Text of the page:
The Daily Tar Heel

Serving the students and the University community since 1893

Wednesday August 17th

UNC Jewish organizations host menorah lighting in the pit

Rabbi Zalman Bluming of UNC Chabad reads a prayer in preparation for the candle lighting in the pit on Monday, Nov. 29, 2021, as Chancellor Kevin Guskiewicz watches from below.
Buy Photos Rabbi Zalman Bluming of UNC Chabad reads a prayer in preparation for the candle lighting in the pit on Monday, Nov. 29, 2021, as Chancellor Kevin Guskiewicz watches from below.

Four of UNC's Jewish organizations hosted a menorah lighting in the Pit to celebrate Chanukah Tuesday. 

UNC Chabad, UNC Hillel, Alpha Epsilon Pi and Sigma Rho Lambda introduced the lighting ceremony, which was carried out by Rabbi Zalman Bluming, co-director of Chabad of Durham/Chapel Hill. Attendees of the ceremony were also given menorahs and free donuts. 

Chanukah is the Jewish wintertime festival of lights. It lasts eight days, and each day is commemorated with a candle lighting among other celebratory traditions and foods. The holiday commemorates the rededication of the Second Temple in Jerusalem, which was desecrated in 168 B.C.

“We light the menorah symbolically to shed a light on everything," said Rebecca Weisberger, the president of Chabad and a speaker at the event. “It’s supposed to be a joyous occasion, so we like to rejoice in the festival of light; that’s the best way to put it.”

Bluming led the group in some songs and prayers before speakers addressed the crowd. 

Executive Vice Provost Ronald P. Strauss and Chancellor Kevin Guskiewicz were both in attendance and gave remarks about the importance of celebrating Chanukah at UNC. 

During his speech, Guskiewicz discussed the University’s commitment to and belief in fighting antisemitism.

“I just want to thank all of you for everything that you do to make our community special,” Guskiewicz said. “For bringing your unique perspectives, your unique lived experiences. You strengthen us as a community.”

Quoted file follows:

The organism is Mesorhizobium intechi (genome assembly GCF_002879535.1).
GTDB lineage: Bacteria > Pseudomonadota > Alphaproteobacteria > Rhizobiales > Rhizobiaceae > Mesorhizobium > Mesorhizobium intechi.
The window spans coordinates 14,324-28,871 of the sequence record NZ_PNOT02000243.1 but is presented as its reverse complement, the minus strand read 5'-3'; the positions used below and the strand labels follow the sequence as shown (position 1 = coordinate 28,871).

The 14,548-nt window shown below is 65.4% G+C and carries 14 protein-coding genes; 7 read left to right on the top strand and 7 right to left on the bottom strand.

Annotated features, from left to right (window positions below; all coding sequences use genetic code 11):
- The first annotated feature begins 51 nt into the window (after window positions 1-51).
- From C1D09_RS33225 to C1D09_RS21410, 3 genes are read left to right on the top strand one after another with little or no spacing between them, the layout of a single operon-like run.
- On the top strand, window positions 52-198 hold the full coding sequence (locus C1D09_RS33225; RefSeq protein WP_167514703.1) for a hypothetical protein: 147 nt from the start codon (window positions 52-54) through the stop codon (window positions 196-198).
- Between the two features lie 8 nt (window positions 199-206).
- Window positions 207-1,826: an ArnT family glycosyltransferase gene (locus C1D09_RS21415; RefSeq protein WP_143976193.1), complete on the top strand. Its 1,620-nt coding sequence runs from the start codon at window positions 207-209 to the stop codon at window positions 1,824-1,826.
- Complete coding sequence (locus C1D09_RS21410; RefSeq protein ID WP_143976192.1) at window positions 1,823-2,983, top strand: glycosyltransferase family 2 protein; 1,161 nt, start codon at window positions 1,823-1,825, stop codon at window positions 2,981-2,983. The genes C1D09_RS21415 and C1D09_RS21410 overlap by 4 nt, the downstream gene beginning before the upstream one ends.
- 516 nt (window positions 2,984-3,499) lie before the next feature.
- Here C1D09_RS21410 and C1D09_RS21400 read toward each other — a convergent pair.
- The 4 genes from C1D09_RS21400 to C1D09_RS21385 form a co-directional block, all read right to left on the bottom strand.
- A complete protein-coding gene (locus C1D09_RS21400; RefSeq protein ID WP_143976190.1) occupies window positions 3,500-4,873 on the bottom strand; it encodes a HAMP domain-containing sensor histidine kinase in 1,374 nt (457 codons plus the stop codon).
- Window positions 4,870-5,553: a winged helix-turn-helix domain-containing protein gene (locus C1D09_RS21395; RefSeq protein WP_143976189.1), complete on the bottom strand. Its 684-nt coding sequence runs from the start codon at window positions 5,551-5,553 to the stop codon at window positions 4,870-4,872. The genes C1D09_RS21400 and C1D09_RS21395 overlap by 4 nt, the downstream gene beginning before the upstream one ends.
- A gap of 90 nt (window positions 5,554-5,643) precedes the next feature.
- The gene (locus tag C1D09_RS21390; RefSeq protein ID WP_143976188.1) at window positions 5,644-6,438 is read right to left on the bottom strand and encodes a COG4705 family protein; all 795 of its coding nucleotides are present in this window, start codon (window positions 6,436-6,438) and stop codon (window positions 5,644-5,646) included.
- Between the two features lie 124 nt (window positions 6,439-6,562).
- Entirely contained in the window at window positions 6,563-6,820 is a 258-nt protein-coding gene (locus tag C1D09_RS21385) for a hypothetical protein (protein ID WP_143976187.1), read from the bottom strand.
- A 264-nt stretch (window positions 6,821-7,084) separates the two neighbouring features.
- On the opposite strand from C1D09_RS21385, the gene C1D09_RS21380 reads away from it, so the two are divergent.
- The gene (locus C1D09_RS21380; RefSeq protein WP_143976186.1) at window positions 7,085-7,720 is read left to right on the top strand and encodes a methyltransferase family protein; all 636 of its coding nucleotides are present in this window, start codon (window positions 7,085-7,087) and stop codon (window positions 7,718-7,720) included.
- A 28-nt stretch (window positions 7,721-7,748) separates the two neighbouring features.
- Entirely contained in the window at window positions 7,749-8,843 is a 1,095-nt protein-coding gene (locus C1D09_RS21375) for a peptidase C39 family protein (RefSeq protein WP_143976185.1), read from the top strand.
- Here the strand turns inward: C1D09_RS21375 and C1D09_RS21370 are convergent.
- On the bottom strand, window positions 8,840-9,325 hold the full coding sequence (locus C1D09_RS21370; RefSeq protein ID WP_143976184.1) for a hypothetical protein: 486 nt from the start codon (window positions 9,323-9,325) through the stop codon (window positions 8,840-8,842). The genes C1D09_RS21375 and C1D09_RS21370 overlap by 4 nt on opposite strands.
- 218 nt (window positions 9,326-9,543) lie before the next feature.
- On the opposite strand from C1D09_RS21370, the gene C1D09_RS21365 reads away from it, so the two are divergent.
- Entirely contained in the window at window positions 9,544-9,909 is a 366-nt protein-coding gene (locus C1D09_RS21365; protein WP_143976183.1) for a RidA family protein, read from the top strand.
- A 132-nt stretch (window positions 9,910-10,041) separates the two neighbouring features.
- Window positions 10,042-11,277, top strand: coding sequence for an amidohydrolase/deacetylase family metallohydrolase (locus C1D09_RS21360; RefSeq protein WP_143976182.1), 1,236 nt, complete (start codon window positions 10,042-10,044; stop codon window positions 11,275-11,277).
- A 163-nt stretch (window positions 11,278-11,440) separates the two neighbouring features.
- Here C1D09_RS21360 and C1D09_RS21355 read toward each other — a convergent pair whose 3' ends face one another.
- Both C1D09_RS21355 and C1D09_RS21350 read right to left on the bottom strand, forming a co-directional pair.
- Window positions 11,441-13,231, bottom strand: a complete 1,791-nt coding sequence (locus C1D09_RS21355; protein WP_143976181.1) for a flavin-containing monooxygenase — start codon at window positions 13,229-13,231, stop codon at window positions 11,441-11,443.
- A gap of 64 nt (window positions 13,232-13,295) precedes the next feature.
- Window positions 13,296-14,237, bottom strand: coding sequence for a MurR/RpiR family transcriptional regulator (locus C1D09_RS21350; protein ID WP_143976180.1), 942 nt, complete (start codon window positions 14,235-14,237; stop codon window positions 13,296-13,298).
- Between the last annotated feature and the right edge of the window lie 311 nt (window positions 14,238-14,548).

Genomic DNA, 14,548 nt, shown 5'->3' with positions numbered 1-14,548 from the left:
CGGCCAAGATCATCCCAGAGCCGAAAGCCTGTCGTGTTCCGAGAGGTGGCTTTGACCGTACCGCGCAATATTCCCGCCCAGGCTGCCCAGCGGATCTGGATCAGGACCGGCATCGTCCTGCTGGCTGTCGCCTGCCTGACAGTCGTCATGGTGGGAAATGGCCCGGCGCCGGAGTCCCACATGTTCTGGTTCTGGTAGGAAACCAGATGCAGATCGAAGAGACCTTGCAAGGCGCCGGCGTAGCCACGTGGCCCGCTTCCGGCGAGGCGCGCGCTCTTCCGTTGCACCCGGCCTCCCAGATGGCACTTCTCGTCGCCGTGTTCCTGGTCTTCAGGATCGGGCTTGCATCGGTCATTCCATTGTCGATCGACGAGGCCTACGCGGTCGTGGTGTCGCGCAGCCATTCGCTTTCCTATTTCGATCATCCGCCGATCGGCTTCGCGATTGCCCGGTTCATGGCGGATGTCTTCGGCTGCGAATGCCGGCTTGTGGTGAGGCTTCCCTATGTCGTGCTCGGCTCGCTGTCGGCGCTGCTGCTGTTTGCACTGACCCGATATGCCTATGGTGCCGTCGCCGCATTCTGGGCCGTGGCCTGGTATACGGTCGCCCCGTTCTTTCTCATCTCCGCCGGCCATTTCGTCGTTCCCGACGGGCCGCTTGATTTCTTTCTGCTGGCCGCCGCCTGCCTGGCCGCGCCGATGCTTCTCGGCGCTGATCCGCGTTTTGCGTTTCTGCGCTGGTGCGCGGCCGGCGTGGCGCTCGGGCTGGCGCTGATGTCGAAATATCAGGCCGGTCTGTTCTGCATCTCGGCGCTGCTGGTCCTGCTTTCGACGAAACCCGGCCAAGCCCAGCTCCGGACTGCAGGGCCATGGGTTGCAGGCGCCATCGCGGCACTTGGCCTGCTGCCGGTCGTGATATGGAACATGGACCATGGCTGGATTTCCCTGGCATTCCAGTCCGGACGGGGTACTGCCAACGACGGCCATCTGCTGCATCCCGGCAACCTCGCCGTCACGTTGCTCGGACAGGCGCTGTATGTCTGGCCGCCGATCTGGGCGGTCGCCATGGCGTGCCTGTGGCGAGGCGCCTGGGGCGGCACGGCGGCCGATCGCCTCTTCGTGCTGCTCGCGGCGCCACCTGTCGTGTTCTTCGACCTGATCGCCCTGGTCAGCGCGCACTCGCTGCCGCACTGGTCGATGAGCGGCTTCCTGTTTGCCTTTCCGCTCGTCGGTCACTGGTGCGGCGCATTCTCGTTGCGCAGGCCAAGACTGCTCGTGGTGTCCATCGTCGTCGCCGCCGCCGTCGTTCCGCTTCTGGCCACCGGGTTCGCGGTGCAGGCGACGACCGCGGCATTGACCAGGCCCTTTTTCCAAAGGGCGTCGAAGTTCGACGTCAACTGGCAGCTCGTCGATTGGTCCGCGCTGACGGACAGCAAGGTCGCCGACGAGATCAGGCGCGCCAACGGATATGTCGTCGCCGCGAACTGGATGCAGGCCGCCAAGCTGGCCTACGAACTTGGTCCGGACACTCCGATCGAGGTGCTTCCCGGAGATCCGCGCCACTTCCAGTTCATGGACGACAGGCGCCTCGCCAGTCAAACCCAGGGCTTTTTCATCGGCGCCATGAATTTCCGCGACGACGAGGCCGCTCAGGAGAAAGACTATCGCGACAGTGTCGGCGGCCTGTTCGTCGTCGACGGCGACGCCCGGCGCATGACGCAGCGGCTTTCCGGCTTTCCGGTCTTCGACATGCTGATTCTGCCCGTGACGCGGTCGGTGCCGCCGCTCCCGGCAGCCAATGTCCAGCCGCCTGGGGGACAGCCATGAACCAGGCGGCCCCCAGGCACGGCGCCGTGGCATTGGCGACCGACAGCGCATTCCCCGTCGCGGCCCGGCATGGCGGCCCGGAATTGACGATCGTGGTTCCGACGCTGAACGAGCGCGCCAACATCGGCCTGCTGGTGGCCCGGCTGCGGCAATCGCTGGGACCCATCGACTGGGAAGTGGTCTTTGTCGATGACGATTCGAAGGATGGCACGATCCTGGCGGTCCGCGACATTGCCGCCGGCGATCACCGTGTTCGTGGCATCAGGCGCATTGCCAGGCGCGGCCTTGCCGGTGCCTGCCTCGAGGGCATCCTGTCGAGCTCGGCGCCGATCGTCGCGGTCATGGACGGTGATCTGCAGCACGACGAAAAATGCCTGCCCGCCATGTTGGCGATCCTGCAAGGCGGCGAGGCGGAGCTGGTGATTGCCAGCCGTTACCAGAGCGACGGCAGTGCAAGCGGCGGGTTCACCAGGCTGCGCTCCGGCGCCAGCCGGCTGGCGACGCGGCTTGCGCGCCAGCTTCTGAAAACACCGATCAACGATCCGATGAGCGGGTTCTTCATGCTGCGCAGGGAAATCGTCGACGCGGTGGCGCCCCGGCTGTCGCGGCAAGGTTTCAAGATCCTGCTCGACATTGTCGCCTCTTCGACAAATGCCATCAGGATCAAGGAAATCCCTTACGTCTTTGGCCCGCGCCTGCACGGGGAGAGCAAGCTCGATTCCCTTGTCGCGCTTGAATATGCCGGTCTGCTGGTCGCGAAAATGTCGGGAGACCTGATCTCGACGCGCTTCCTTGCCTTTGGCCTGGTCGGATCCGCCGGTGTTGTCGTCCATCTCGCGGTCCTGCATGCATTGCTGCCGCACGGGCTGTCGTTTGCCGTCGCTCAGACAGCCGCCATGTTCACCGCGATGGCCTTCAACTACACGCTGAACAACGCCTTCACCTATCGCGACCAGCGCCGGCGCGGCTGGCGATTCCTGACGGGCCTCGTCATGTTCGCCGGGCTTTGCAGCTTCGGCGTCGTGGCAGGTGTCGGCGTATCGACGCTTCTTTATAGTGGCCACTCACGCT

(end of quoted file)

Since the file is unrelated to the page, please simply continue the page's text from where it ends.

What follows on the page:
Bluming said the lighting of the menorah was especially important after such a tumultuous year.

"(Chanukah is) really the significance of one small deed, one small goodness or habit, that really can flood the world with the optimism and hope we need," Bluming said. "Fear pinches the soul; optimism gives it oxygen. Now more than ever, after COVID, we need that optimism, we need that joy to bring back into our lives to bring back the unique spirit that we have.”

Sam Rappaport, a brother at AEPi and one of the speakers, said that he enjoyed the event.

“It’s cool like getting out here and being in the middle of campus and doing Jewish things," Rappaport said. "It was fun, well-organized, and fun! Latkes and donuts. It’s all you can ask for from a midday Chanukah celebration.”

Weisberger said she was happy about how the event turned out and excited to see the four organizations come together to celebrate.

"There aren’t a ton of Jews on Carolina’s campus, so any way we can gather them in numbers, especially an event like the Pit that can incorporate Jews and non-Jews," Weisberger said. "It gave everyone a minute to appreciate all the good in the world and light the menorah and smile and sing together."

@_aishabee_

university@dailytarheel.com

To get the day's news and headlines in your inbox each morning, sign up for our email newsletters.



Comments

The Daily Tar Heel Victory Paper for March 7, 2022

Special Print Edition

Games & Horoscopes

Print Edition Games Archive